Title: Chinese Tertiary Students’ Perceptions of Fairness in Classroom-based Assessments During the Pandemic: A Qualitative Study
Stream: Assessment Theories & Methodologies
Presentation Type: Live-Stream Presentation
Jiahao Liu, University of Macau, China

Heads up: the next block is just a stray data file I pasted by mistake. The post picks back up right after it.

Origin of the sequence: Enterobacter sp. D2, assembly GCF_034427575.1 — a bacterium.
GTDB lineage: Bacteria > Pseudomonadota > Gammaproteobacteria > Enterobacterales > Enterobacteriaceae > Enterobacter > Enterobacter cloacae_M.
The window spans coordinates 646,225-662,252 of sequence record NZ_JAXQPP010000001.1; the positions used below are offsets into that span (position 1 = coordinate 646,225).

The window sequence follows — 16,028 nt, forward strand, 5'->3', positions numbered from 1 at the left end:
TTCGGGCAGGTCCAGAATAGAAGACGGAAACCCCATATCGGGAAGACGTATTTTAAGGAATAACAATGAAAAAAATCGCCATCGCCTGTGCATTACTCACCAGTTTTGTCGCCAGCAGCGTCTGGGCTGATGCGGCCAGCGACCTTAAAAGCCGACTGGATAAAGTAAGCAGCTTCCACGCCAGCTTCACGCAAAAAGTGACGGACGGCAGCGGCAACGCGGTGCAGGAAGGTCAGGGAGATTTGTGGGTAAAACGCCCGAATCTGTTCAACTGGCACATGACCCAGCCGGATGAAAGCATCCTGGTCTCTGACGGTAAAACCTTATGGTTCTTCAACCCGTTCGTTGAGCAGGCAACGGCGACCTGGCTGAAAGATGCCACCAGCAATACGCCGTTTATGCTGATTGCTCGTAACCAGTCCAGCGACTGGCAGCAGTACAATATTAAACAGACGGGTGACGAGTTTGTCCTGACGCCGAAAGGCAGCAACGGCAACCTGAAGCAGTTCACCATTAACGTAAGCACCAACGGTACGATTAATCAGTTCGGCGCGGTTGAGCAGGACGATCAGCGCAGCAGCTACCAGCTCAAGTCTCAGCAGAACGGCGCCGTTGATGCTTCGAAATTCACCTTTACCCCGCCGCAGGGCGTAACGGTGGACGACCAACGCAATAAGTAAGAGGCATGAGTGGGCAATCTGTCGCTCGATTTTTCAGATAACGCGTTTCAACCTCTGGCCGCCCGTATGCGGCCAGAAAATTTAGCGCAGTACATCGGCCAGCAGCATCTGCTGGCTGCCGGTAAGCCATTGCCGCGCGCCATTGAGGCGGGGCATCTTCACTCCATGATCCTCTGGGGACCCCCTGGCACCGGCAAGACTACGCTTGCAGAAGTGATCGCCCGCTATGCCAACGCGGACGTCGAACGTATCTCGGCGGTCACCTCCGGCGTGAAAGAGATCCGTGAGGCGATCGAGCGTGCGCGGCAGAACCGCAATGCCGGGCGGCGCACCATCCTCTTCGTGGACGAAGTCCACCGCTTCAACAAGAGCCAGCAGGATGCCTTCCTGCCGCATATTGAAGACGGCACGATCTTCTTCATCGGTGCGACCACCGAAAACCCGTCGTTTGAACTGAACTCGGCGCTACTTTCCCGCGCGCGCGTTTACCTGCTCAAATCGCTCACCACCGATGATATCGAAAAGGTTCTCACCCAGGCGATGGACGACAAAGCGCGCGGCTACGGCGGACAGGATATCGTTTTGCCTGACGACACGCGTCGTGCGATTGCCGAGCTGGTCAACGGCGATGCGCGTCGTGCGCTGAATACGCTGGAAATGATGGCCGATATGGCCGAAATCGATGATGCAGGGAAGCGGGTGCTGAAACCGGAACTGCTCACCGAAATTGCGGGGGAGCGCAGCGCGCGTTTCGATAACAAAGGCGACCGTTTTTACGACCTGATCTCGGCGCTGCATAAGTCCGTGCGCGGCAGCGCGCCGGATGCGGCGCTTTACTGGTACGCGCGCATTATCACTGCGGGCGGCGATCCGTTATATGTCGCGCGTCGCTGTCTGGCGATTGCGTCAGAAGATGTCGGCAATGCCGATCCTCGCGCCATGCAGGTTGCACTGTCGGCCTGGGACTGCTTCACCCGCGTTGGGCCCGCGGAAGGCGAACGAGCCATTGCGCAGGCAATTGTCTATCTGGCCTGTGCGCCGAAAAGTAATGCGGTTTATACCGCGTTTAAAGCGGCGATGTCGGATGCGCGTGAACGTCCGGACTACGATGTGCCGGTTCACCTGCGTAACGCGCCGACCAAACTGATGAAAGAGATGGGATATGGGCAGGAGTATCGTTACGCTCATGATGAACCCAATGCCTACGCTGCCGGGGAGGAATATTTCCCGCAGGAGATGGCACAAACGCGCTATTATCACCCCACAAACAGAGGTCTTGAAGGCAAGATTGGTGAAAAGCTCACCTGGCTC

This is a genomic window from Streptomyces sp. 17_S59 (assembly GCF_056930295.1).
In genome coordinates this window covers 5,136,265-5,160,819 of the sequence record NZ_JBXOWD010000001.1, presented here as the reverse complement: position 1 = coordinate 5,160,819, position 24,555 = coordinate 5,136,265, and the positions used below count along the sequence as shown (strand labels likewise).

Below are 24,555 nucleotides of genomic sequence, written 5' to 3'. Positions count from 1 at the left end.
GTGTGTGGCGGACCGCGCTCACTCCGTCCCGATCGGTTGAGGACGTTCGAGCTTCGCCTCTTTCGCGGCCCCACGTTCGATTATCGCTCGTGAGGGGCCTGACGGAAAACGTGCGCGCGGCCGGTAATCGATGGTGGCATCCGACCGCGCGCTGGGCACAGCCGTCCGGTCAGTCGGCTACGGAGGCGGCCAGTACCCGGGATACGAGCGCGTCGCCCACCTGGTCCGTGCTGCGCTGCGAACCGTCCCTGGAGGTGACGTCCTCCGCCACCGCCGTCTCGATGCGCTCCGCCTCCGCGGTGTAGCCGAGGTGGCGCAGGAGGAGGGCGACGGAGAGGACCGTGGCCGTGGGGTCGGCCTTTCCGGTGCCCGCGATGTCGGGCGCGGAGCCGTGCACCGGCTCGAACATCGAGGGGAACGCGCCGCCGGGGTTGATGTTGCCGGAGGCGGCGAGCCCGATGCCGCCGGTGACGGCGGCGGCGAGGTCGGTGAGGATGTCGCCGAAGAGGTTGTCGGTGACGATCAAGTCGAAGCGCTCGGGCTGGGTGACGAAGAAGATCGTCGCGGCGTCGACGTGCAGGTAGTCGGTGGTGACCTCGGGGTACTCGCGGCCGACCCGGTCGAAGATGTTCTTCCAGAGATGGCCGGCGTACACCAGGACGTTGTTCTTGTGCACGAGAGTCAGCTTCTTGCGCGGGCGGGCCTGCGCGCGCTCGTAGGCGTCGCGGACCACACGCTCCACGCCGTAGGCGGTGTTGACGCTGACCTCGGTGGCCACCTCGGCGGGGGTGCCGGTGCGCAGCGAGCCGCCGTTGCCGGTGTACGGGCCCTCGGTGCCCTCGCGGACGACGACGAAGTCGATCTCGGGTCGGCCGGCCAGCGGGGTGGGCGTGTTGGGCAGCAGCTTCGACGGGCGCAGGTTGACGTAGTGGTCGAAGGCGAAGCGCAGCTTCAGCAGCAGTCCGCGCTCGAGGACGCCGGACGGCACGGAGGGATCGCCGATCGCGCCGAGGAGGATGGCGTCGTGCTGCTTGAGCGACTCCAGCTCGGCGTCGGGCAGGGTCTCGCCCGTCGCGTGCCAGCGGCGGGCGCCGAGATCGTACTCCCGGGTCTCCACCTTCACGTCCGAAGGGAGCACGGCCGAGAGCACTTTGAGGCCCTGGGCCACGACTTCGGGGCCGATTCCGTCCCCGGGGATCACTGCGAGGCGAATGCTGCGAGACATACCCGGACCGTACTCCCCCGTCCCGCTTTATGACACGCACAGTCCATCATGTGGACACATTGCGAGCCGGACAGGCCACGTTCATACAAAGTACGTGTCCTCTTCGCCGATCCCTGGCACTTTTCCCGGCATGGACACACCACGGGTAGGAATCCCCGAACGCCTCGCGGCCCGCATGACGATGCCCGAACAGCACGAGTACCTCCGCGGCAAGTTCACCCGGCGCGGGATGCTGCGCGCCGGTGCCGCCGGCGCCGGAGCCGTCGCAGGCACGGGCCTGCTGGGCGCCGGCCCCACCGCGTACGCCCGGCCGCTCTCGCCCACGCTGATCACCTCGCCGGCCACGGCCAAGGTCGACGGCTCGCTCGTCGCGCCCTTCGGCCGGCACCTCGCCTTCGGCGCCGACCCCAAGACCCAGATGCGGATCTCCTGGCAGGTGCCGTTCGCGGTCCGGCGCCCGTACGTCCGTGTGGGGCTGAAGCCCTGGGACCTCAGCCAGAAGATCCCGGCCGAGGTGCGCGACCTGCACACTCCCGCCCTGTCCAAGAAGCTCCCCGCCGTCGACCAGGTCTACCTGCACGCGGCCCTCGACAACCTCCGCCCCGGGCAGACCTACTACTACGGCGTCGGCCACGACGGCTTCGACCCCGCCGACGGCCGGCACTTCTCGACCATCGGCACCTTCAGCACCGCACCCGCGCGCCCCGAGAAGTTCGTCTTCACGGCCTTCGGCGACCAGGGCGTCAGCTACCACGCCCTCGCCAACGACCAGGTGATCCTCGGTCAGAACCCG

The raging pandemic has posed an immediate challenge to face-to-face education and classroom-based assessment, particularly for those employing traditional paper-and-pencil exams. To comply with the teaching needs and uphold assessment fairness, teachers have adopted a selection of measures, such as adopting alternative assessment forms and introducing whistleblower strategies. However, little empirical research has been conducted to explore the usefulness of these methods in assuring assessment fairness in times of Covid-19, especially from the standpoint of learners. Drawing on Kunnan’s (2018) recent model of fairness and justice, the author conducted semi-structured retrospective interviews with 12 undergraduates who have experienced the change, to explore what types of assessments their instructors use in times of Covid-19, how their teachers uphold assessment fairness during the pandemic, and their perceptions of the effectiveness of these strategies in terms of assessment fairness. Results reveal that teachers do take care of fairness and justice issues when they are designing, developing, and administering online classroom-based assessments, such as diversifying the assessment forms, rearranging the percentage of formative assessments and summative assessments, and implementing rather rigorous invigilation measures. The results, besides, call for a more sophisticated design of assessment forms to maintain assessment fairness and justice from learners’ perspectives, such as minimizing the influences of construct-irrelevant factors (e.g., typing paces and network connections). Such empirical evidence further supports and validates Inbar-Lourie’s (2017) idea that assessment literacy is contextual- and stakeholder-dependent. Besides, this work provides spaces for reflection for teachers – and for language testing researchers – in China.
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